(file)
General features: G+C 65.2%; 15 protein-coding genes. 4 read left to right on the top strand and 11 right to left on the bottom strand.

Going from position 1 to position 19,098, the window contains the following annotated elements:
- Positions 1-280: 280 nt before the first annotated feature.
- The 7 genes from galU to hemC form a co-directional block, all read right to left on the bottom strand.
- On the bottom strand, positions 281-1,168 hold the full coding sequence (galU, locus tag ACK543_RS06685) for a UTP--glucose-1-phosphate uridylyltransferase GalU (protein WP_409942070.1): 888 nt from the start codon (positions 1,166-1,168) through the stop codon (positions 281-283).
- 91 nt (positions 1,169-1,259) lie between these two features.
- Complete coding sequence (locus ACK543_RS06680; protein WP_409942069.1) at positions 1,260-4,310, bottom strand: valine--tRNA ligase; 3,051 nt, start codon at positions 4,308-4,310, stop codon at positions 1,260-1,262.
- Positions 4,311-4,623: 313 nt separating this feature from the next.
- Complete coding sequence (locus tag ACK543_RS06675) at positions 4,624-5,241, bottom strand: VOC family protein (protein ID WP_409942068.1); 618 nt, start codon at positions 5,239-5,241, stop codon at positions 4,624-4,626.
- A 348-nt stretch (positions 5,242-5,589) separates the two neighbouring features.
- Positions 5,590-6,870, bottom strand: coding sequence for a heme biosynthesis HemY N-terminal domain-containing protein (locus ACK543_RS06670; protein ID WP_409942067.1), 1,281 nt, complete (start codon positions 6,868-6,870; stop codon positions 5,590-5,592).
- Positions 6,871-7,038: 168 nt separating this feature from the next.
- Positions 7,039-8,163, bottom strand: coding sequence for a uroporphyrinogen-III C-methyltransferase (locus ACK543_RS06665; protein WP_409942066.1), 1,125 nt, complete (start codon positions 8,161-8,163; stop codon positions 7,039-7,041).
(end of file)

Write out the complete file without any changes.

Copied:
General features: G+C 65.2%; 15 protein-coding genes. 4 read left to right on the top strand and 11 right to left on the bottom strand.

Going from position 1 to position 19,098, the window contains the following annotated elements:
- Positions 1-280: 280 nt before the first annotated feature.
- The 7 genes from galU to hemC form a co-directional block, all read right to left on the bottom strand.
- On the bottom strand, positions 281-1,168 hold the full coding sequence (galU, locus tag ACK543_RS06685) for a UTP--glucose-1-phosphate uridylyltransferase GalU (protein WP_409942070.1): 888 nt from the start codon (positions 1,166-1,168) through the stop codon (positions 281-283).
- 91 nt (positions 1,169-1,259) lie between these two features.
- Complete coding sequence (locus ACK543_RS06680; protein WP_409942069.1) at positions 1,260-4,310, bottom strand: valine--tRNA ligase; 3,051 nt, start codon at positions 4,308-4,310, stop codon at positions 1,260-1,262.
- Positions 4,311-4,623: 313 nt separating this feature from the next.
- Complete coding sequence (locus tag ACK543_RS06675) at positions 4,624-5,241, bottom strand: VOC family protein (protein ID WP_409942068.1); 618 nt, start codon at positions 5,239-5,241, stop codon at positions 4,624-4,626.
- A 348-nt stretch (positions 5,242-5,589) separates the two neighbouring features.
- Positions 5,590-6,870, bottom strand: coding sequence for a heme biosynthesis HemY N-terminal domain-containing protein (locus ACK543_RS06670; protein ID WP_409942067.1), 1,281 nt, complete (start codon positions 6,868-6,870; stop codon positions 5,590-5,592).
- Positions 6,871-7,038: 168 nt separating this feature from the next.
- Positions 7,039-8,163, bottom strand: coding sequence for a uroporphyrinogen-III C-methyltransferase (locus ACK543_RS06665; protein WP_409942066.1), 1,125 nt, complete (start codon positions 8,161-8,163; stop codon positions 7,039-7,041).